A bill setting out the tax regime that will apply to emitters of greenhouse gases was adopted by parliament’s finance committee on Tuesday.

The Carbon Tax Bill is expected to take effect from June 1 2019.

Finance minister Tito Mboweni introduced the bill in the National Assembly in November, marking the culmination of an eight-year process of preparation and consultation with stakeholders.

The Treasury director of environmental and fuel taxes Sharlin Hemraj told the finance committee that the Treasury would undertake a review of the carbon tax after three years of implementation. The review would take into account an assessment of the impact of the tax in helping mitigate emissions and its contribution to SA’s commitments under the Paris Agreement on climate change.

The review would also assess the appropriateness of the rate of the carbon tax and the tax-free thresholds provided for. This would include further modeling analysis.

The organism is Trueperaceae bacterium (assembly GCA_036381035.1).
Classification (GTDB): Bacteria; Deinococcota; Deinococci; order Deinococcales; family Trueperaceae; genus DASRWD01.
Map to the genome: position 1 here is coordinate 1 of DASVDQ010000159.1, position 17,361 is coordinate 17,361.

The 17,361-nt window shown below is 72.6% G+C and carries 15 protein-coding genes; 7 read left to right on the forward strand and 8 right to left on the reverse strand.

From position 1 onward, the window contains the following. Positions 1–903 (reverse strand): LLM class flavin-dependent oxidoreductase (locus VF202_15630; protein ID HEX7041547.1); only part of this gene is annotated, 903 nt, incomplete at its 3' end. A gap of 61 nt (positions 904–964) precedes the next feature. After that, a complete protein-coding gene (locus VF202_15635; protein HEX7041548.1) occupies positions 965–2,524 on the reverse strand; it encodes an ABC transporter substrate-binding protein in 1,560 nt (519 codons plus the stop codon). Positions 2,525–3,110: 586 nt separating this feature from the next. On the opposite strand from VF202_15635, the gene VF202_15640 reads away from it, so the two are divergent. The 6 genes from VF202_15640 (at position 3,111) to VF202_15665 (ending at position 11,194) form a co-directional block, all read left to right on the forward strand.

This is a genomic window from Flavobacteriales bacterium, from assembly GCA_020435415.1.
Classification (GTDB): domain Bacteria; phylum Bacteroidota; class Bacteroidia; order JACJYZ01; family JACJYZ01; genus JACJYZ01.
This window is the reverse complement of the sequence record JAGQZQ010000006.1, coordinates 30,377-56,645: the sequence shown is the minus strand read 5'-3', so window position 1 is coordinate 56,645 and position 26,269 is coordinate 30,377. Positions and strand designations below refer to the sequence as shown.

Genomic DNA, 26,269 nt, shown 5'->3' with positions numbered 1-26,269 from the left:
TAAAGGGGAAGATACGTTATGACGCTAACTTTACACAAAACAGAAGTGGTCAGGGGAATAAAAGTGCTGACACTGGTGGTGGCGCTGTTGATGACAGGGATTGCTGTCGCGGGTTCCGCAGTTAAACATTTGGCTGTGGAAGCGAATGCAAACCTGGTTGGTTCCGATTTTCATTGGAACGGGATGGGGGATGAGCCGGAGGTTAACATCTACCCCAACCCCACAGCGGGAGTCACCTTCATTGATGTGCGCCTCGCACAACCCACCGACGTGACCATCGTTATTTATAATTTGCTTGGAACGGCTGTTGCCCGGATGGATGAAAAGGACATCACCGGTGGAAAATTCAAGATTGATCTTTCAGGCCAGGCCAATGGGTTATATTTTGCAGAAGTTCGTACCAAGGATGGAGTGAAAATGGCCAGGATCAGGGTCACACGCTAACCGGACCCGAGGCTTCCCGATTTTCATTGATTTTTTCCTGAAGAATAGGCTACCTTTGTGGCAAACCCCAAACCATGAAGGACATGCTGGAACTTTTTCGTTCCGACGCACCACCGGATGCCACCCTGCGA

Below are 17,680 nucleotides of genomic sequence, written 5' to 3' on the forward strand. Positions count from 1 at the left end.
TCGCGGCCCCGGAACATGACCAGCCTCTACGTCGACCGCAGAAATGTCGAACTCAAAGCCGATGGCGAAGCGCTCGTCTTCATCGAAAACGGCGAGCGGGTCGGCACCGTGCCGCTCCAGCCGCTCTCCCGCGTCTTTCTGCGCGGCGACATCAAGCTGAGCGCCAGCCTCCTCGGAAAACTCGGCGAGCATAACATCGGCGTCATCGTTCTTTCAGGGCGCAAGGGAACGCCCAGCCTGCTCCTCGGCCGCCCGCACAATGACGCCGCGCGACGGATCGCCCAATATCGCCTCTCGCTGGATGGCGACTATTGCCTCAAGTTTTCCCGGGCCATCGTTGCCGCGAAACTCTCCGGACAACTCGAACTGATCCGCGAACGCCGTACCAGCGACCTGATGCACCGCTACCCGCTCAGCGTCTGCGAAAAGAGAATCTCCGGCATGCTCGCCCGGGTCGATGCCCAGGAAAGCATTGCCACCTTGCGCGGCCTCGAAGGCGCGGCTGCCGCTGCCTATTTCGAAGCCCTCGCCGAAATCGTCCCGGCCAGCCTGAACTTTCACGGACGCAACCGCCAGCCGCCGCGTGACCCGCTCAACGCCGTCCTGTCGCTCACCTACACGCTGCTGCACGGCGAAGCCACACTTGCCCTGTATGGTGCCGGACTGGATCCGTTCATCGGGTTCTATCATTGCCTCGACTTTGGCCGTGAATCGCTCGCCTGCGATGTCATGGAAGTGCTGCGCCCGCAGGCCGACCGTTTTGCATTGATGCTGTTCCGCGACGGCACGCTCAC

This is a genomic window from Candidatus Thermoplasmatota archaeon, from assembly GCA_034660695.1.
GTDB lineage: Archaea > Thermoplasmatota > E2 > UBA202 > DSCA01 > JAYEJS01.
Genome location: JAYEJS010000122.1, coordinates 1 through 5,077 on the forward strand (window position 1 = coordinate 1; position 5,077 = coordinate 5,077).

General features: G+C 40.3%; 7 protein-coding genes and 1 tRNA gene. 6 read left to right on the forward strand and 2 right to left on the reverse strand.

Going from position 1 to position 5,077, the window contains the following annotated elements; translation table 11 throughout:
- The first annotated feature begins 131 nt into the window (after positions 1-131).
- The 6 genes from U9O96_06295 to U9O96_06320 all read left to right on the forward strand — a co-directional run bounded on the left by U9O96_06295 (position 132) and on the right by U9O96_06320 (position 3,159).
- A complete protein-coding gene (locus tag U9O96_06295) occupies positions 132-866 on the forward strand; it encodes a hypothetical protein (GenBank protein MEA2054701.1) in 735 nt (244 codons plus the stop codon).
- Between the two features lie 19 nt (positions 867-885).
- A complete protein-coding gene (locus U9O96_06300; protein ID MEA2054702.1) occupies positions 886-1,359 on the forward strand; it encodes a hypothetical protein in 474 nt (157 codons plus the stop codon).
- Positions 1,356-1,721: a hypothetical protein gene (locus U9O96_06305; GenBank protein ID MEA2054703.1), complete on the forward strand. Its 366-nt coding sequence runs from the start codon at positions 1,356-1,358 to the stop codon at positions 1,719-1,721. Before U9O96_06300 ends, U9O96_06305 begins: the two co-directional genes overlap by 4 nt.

Also to be reviewed would be the alignment of the carbon tax with other mitigation instruments, including the carbon budget and the possible inclusion of other sectors, such as waste, within the tax net.

The review would look into the interaction between the carbon tax, the electricity levy and the renewable-energy premium, as well as the combined impact of the carbon tax on fuels and the motor vehicles emissions tax.

Under the tax regime, a number of tax-free allowances will apply during the first phase of the carbon tax and will be capped at 95%. An initial headline tax rate of R120 per tonne of carbon dioxide equivalent (CO2e) and various tax-free allowances will thus result in an effective tax rate that will vary between R6 and R48 per tonne of CO2e.

The process of preparing the bill dates back to 2010 when the carbon tax discussion paper was published. This was followed in 2013 by the carbon tax policy paper, the 2014 carbon offsets paper, the 2015 carbon tax bill, and the 2016 draft regulation on carbon offsets.